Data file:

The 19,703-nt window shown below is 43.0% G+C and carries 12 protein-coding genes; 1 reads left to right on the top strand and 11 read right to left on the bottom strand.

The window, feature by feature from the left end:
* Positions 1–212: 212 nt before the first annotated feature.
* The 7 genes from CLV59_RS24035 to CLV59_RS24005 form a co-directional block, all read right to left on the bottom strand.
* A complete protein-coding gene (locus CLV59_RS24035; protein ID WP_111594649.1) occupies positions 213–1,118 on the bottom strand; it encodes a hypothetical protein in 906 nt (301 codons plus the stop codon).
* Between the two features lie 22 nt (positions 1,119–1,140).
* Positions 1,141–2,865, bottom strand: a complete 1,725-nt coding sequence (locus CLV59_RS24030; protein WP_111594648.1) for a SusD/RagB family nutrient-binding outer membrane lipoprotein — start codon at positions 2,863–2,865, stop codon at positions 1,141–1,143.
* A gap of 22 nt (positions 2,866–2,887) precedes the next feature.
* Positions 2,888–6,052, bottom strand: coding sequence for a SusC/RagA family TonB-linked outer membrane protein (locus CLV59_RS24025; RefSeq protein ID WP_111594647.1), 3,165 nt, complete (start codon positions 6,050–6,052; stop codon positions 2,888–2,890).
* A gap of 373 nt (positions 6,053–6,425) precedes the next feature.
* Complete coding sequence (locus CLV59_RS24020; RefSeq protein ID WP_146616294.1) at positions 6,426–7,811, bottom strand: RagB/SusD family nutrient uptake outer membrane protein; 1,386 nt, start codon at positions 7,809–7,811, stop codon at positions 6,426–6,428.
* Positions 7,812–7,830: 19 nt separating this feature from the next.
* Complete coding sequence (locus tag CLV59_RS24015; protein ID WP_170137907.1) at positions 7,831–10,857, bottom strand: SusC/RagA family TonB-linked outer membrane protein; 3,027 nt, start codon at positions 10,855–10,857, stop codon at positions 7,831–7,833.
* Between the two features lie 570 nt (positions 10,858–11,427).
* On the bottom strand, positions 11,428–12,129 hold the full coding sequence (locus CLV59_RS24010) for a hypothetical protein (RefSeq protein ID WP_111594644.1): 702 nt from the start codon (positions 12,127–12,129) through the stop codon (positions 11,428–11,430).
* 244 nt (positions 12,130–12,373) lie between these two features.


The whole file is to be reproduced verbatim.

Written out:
The 19,703-nt window shown below is 43.0% G+C and carries 12 protein-coding genes; 1 reads left to right on the top strand and 11 read right to left on the bottom strand.

The window, feature by feature from the left end:
* Positions 1–212: 212 nt before the first annotated feature.
* The 7 genes from CLV59_RS24035 to CLV59_RS24005 form a co-directional block, all read right to left on the bottom strand.
* A complete protein-coding gene (locus CLV59_RS24035; protein ID WP_111594649.1) occupies positions 213–1,118 on the bottom strand; it encodes a hypothetical protein in 906 nt (301 codons plus the stop codon).
* Between the two features lie 22 nt (positions 1,119–1,140).
* Positions 1,141–2,865, bottom strand: a complete 1,725-nt coding sequence (locus CLV59_RS24030; protein WP_111594648.1) for a SusD/RagB family nutrient-binding outer membrane lipoprotein — start codon at positions 2,863–2,865, stop codon at positions 1,141–1,143.
* A gap of 22 nt (positions 2,866–2,887) precedes the next feature.
* Positions 2,888–6,052, bottom strand: coding sequence for a SusC/RagA family TonB-linked outer membrane protein (locus CLV59_RS24025; RefSeq protein ID WP_111594647.1), 3,165 nt, complete (start codon positions 6,050–6,052; stop codon positions 2,888–2,890).
* A gap of 373 nt (positions 6,053–6,425) precedes the next feature.
* Complete coding sequence (locus CLV59_RS24020; RefSeq protein ID WP_146616294.1) at positions 6,426–7,811, bottom strand: RagB/SusD family nutrient uptake outer membrane protein; 1,386 nt, start codon at positions 7,809–7,811, stop codon at positions 6,426–6,428.
* Positions 7,812–7,830: 19 nt separating this feature from the next.
* Complete coding sequence (locus tag CLV59_RS24015; protein ID WP_170137907.1) at positions 7,831–10,857, bottom strand: SusC/RagA family TonB-linked outer membrane protein; 3,027 nt, start codon at positions 10,855–10,857, stop codon at positions 7,831–7,833.
* Between the two features lie 570 nt (positions 10,858–11,427).
* On the bottom strand, positions 11,428–12,129 hold the full coding sequence (locus CLV59_RS24010) for a hypothetical protein (RefSeq protein ID WP_111594644.1): 702 nt from the start codon (positions 12,127–12,129) through the stop codon (positions 11,428–11,430).
* 244 nt (positions 12,130–12,373) lie between these two features.